So, in the words of our amazing president, cut it out.  Stop laughing.  Start listening.  Start showing that you understand the views of that coal miner, that guy in Oshkosh, those nice people in Waukesha.  Then, when Perry wrecks energy, when DeVos wrecks public schools, when the policies of the Trump presidency give the lie to all the promises he made to the sixty million, you can speak about facts, and you can speak respectfully to the sixty million.  And they will listen.

Seriously, thanks for all the hard work and passion you bring to us.  I hope my little observations make that hard work and passion even more effective.



Michael Gillick




In these perilous days, the most popular quote going around is the late Senator Daniel Patrick Moynihan’s biting observation:  “You are entitled to your own opinions, but you are not entitled to your own facts.”  Someone from the about-to-be Trump administration replied to that quotation by saying, “There are no facts anymore.”  The retort made for good press, but it was galactically misguided.  The very fundament of life is that there are facts, and all attempts at covering facts, a favorite sport of dictators, ultimately fail.

In these same perilous days before the Trump takeover, the press is spending a great deal of energy either predicting the disasters to come or celebrating the audacious new direction in which Trump is aiming the country.  There are, of course, generous grounds for predicting dire times ahead.  An anti-labor executive heads the department of labor. The country’s loudest opponent of the Environmental Protection Agency is made head of that department.  A white nationalist is made special advisor.  An ardent opponent of public schools will be put in charge of them.  An executive of a company with business in virtually every country in the world is touted to be the face of America as Secretary of State.

These are not moves calculated to communicate great optimism either to American citizens or to the world at large.  Head them all up with a president woefully lacking in either the temperament or the experience or the ability to govern a nation, and the prospects for disaster loom large.

One thing only lacks, however:  facts.  The only facts we have at the moment are that Trump has, in fact, made these choices.  It remains for the legislature to approve the choices, and, should it do so, it remains then for these selections to dictate and carry out whatever policies they choose.  It is possible, however unlikely it may now appear, that Trump will, through these people, improve the lives of those sixty million people who voted for him.  He may well, somehow, raise their wages, improve their health care, repair their infrastructure, raise the level of their children’s education.  He may even somehow continue the work of cleaning the environment, improving our relations with China and Russia to our benefit, alleviating discrimination against women and minorities.  I have very dear friends who tell me all of this is possible.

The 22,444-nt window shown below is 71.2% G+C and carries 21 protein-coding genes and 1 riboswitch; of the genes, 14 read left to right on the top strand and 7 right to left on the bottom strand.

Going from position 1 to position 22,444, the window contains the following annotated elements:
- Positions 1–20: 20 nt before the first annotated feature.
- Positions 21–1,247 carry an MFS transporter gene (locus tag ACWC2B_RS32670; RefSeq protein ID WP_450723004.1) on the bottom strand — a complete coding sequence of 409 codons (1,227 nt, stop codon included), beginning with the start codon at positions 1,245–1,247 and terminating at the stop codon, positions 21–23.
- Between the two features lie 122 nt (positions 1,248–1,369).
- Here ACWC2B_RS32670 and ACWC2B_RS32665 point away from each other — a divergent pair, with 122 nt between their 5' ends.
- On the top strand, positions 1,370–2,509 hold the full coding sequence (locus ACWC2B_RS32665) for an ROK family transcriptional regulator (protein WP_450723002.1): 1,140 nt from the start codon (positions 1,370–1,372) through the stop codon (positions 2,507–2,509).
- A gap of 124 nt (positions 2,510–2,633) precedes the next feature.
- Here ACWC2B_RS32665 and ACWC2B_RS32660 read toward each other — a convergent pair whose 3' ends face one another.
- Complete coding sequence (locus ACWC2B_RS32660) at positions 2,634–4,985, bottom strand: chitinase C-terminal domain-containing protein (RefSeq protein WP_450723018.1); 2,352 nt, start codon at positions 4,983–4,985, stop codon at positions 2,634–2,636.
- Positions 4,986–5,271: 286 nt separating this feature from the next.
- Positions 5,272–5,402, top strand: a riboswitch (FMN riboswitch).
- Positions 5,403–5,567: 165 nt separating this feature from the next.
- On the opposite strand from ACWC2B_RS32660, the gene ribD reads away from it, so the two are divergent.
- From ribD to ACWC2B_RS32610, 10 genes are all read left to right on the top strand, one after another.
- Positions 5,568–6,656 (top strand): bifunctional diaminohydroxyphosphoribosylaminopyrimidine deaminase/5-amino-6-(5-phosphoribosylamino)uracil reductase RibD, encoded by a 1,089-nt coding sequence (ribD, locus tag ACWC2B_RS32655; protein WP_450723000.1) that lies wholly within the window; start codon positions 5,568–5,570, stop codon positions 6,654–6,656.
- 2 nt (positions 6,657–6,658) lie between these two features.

Here is one other fact.  Sixty million people voted for Trump because they wanted all of this.  They wanted more and better jobs.  They wanted better and cheaper health care.  They wanted better roads and bridges.  They wanted better and cheaper education.  And, do not doubt this, they also wanted a clean environment and improved international relations and a continued fight  against all forms of discrimination.  Those sixty million people are fellow Americans and neighbors and relatives.  They are my people, and they are good and loving and concerned people.

You may also think that they are deceived people, and that Trump has lied to them all along.  That may be, but there is left to us now only one way to find out.  We must await the facts.  Let us see what the Department of Labor does for the laborer, what the Department of the Environment does for the environment, what the CEO of Exxon does for our relation with the world.  Every step they take is an announcement by Trump of the truth or falsity of his promises to the sixty million.  If he fulfills those promises, we who railed against him owe him an apology.  If he betrays those sixty million, then we owe it to them to fight every injustice these people impose and denounce every broken promise Trump made.  However we judge Trump, it must now be on the facts alone.

By their deeds you shall know them.